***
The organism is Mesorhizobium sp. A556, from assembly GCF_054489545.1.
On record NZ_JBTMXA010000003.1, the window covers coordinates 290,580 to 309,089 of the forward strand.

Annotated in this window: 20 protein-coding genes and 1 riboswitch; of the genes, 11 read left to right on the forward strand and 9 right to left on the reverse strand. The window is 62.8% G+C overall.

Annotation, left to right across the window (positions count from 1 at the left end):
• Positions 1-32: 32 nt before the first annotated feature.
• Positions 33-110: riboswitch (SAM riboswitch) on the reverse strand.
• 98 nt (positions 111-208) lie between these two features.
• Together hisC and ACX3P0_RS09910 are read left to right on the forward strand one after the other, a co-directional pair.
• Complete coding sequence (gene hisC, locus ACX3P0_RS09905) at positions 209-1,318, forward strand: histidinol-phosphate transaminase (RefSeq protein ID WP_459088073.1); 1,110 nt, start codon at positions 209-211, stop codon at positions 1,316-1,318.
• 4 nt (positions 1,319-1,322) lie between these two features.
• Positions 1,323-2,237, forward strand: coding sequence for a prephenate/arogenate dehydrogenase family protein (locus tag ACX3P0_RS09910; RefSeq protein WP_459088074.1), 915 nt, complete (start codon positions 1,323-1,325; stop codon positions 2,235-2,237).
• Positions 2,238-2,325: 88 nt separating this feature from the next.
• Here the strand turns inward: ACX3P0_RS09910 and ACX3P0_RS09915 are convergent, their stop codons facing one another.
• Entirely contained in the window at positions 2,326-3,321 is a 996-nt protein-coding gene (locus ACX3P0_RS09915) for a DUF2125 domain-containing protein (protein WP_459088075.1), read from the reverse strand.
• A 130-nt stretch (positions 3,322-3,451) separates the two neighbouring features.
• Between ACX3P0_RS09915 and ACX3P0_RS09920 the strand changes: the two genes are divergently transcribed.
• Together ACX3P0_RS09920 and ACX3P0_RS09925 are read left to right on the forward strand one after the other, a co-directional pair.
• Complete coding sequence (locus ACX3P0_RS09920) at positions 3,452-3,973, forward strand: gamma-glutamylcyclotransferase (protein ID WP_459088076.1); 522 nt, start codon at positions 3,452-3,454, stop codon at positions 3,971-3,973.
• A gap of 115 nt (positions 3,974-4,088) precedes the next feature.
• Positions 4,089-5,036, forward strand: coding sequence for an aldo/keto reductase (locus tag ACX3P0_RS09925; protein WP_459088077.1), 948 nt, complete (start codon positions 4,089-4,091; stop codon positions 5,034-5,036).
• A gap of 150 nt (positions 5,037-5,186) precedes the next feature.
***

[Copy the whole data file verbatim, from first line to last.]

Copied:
The organism is Mesorhizobium sp. A556, from assembly GCF_054489545.1.
On record NZ_JBTMXA010000003.1, the window covers coordinates 290,580 to 309,089 of the forward strand.

Annotated in this window: 20 protein-coding genes and 1 riboswitch; of the genes, 11 read left to right on the forward strand and 9 right to left on the reverse strand. The window is 62.8% G+C overall.

Annotation, left to right across the window (positions count from 1 at the left end):
• Positions 1-32: 32 nt before the first annotated feature.
• Positions 33-110: riboswitch (SAM riboswitch) on the reverse strand.
• 98 nt (positions 111-208) lie between these two features.
• Together hisC and ACX3P0_RS09910 are read left to right on the forward strand one after the other, a co-directional pair.
• Complete coding sequence (gene hisC, locus ACX3P0_RS09905) at positions 209-1,318, forward strand: histidinol-phosphate transaminase (RefSeq protein ID WP_459088073.1); 1,110 nt, start codon at positions 209-211, stop codon at positions 1,316-1,318.
• 4 nt (positions 1,319-1,322) lie between these two features.
• Positions 1,323-2,237, forward strand: coding sequence for a prephenate/arogenate dehydrogenase family protein (locus tag ACX3P0_RS09910; RefSeq protein WP_459088074.1), 915 nt, complete (start codon positions 1,323-1,325; stop codon positions 2,235-2,237).
• Positions 2,238-2,325: 88 nt separating this feature from the next.
• Here the strand turns inward: ACX3P0_RS09910 and ACX3P0_RS09915 are convergent, their stop codons facing one another.
• Entirely contained in the window at positions 2,326-3,321 is a 996-nt protein-coding gene (locus ACX3P0_RS09915) for a DUF2125 domain-containing protein (protein WP_459088075.1), read from the reverse strand.
• A 130-nt stretch (positions 3,322-3,451) separates the two neighbouring features.
• Between ACX3P0_RS09915 and ACX3P0_RS09920 the strand changes: the two genes are divergently transcribed.
• Together ACX3P0_RS09920 and ACX3P0_RS09925 are read left to right on the forward strand one after the other, a co-directional pair.
• Complete coding sequence (locus ACX3P0_RS09920) at positions 3,452-3,973, forward strand: gamma-glutamylcyclotransferase (protein ID WP_459088076.1); 522 nt, start codon at positions 3,452-3,454, stop codon at positions 3,971-3,973.
• A gap of 115 nt (positions 3,974-4,088) precedes the next feature.
• Positions 4,089-5,036, forward strand: coding sequence for an aldo/keto reductase (locus tag ACX3P0_RS09925; protein WP_459088077.1), 948 nt, complete (start codon positions 4,089-4,091; stop codon positions 5,034-5,036).
• A gap of 150 nt (positions 5,037-5,186) precedes the next feature.